Thank you, Mr. President.
Good morning to each and every one of you, on this particularly serious morning in the long process of negotiations.
My first words, Madame Minister, Mr. President, ladies and gentlemen, are to tell you again, on behalf of the team I am honoured to lead, with the trust of President Juncker, my gratitude – which is sincere and long lasting – for the trust that the Parliament has shown us, and has shown me. This trust does not fall from the sky, it is not artificial, it is not given like a blank cheque, but it is founded on dialogue and transparency, since the very first day. It will remain that way.
Last night's vote in the House of Commons prolongs and worsens the major uncertainty that was created almost three years ago now by the sovereign decision – which we respect but regret –of the United Kingdom to leave the European Union. This uncertainty affects, of course, the United Kingdom, and Northern Ireland in particular, but also each of our countries and ourselves.
I would like to recall that the responsibility for taking the decision of Brexit lies solely with the United Kingdom. And today, it is the United Kingdom who has the biggest responsibility in finding a way out of the impasse in which we find this negotiation. This is what the President of the European Council, Donald Tusk, recalled clearly and forcefully last night immediately after the vote.
During this negotiation, we worked together to find solutions to each problem – of which there are many created by Brexit: human and social problems, technical and legal problems, economic and financial problems – and to manage all the consequences to ensure that the United Kingdom leaves in an orderly manner.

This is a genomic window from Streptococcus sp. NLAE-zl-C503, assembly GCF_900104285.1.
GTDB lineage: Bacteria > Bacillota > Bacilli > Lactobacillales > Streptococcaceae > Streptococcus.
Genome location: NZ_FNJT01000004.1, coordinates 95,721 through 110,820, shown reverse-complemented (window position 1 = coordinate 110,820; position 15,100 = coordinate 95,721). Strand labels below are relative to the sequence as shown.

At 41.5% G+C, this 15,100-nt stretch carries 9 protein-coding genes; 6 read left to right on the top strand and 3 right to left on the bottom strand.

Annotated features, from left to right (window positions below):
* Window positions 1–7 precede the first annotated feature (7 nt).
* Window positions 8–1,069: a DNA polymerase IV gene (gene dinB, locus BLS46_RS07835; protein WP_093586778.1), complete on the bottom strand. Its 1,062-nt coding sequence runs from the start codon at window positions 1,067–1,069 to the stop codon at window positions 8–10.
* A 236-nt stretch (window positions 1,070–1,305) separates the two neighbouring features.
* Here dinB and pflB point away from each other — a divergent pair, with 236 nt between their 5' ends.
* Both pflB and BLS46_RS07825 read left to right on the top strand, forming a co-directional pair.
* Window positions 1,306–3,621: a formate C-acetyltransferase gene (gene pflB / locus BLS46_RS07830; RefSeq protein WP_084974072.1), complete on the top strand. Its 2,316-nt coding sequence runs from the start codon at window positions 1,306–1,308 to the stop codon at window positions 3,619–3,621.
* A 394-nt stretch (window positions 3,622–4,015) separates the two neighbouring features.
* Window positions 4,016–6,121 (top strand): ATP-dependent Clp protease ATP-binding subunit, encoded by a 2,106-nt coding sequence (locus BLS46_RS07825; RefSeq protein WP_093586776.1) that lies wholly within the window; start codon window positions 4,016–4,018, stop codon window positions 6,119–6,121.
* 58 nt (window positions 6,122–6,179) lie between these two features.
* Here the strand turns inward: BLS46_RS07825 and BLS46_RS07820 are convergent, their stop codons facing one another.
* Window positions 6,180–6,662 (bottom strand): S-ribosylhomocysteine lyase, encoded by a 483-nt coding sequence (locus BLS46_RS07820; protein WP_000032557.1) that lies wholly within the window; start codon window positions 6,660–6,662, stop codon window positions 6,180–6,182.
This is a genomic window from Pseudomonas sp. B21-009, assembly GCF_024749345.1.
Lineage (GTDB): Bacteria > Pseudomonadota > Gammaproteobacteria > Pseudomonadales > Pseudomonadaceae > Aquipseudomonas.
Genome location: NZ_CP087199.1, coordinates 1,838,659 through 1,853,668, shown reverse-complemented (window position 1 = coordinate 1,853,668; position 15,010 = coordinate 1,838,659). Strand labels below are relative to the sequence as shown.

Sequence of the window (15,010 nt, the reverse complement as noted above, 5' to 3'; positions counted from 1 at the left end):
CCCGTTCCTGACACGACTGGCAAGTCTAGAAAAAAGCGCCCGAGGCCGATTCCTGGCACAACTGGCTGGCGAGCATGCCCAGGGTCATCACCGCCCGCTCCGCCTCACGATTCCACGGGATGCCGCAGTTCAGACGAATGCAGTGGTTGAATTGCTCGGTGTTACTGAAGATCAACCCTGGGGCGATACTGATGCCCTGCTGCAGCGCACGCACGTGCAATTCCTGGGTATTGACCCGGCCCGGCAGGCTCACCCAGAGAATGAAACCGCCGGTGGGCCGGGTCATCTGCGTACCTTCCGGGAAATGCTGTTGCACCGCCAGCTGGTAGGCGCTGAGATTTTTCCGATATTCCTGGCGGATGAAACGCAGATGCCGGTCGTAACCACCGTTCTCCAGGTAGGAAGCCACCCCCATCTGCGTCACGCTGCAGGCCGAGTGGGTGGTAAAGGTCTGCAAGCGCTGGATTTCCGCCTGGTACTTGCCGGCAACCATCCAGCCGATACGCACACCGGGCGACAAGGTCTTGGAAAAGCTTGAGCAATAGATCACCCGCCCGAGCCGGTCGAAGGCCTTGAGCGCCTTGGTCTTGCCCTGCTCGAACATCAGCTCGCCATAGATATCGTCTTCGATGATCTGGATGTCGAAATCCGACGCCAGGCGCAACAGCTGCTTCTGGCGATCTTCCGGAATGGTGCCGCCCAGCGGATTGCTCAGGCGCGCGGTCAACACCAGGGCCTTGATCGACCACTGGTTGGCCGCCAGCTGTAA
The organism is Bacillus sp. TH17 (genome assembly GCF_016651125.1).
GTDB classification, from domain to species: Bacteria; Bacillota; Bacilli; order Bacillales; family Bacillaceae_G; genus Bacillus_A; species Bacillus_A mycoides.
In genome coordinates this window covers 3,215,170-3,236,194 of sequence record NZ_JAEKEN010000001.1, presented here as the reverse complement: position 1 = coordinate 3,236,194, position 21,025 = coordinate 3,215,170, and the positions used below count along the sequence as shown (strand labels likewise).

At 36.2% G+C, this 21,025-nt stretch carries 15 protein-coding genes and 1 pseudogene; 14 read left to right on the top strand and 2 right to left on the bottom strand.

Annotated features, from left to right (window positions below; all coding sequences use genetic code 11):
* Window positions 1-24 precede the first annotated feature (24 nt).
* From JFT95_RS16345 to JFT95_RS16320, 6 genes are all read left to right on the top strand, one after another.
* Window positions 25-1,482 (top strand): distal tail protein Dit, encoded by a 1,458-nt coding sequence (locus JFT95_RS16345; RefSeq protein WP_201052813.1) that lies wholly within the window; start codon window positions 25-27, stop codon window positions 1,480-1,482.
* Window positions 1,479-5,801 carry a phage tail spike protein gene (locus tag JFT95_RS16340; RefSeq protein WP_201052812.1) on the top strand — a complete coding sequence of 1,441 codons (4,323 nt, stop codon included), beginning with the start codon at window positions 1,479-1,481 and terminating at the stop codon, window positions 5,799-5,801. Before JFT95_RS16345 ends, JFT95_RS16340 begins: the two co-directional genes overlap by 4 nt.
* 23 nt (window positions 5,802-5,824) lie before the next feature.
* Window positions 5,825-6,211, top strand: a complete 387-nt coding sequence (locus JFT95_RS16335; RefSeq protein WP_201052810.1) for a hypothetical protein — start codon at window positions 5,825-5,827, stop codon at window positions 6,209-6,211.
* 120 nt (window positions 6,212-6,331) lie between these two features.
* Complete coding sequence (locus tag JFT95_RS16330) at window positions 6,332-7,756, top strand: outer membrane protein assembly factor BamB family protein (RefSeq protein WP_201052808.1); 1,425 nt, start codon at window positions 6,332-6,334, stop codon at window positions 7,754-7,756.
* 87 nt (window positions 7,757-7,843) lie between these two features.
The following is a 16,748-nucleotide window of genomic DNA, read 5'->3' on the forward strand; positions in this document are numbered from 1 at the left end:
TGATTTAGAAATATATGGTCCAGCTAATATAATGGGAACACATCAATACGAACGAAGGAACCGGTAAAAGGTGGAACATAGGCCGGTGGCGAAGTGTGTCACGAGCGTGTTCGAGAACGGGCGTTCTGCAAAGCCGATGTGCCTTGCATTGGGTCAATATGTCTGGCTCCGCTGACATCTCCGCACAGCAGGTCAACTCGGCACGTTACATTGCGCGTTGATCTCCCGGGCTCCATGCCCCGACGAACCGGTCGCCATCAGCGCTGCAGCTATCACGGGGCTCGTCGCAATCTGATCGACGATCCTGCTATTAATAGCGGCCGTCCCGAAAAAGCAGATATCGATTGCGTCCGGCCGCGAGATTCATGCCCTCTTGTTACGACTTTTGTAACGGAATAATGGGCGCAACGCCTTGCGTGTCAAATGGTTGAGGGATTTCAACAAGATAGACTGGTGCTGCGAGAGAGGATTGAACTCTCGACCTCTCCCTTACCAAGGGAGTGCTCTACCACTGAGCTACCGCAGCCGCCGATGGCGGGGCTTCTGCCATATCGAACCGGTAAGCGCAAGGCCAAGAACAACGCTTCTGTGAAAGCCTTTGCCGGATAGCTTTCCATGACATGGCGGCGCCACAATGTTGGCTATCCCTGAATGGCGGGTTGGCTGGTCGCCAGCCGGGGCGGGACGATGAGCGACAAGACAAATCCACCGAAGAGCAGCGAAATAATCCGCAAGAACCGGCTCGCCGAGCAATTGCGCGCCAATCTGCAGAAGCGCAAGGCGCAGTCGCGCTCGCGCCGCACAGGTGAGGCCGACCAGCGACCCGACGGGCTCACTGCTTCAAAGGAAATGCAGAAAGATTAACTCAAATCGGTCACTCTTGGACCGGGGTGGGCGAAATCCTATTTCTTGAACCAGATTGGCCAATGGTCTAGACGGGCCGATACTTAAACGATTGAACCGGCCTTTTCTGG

From the first day of this negotiation, the European Union's objective has indeed been to reduce this uncertainty by ensuring the United Kingdom's orderly withdrawal, and on the basis of trust created by this orderly withdrawal, taking the time – time which will be necessarily limited to between 21 months and 4 years – for another negotiation, which I've always said is more important, on the future relationship which we want to build with the United Kingdom, who will in all circumstances remain our friend, ally and partner.
That is what we did while negotiating over the past months – with and never against the British government –a Withdrawal Agreement that is in the interest of citizens, businesses, and all stakeholders on either side of the Channel and Irish Sea.
I would like to simply recall to everybody : if the United Kingdom still wants to leave the European Union and leave it in an orderly fashion, then this treaty that we negotiated with Theresa May's government over the past year and a half remains the only treaty available.
Once again, alongside this treaty, we have done a lot of work these last days at the request of the British government to explain, clarify, and to guarantee, through two documents on which we reached an agreement on Monday evening, Mr. President, here in the European Parliament, which welcomed us. Ms. May had also clarified that she wanted to publish a unilateral declaration on the UK side.
What was this final discussion between the EU and UK government about?
- To give the British Parliament new clarifications and assurances on the temporary nature of the backstop.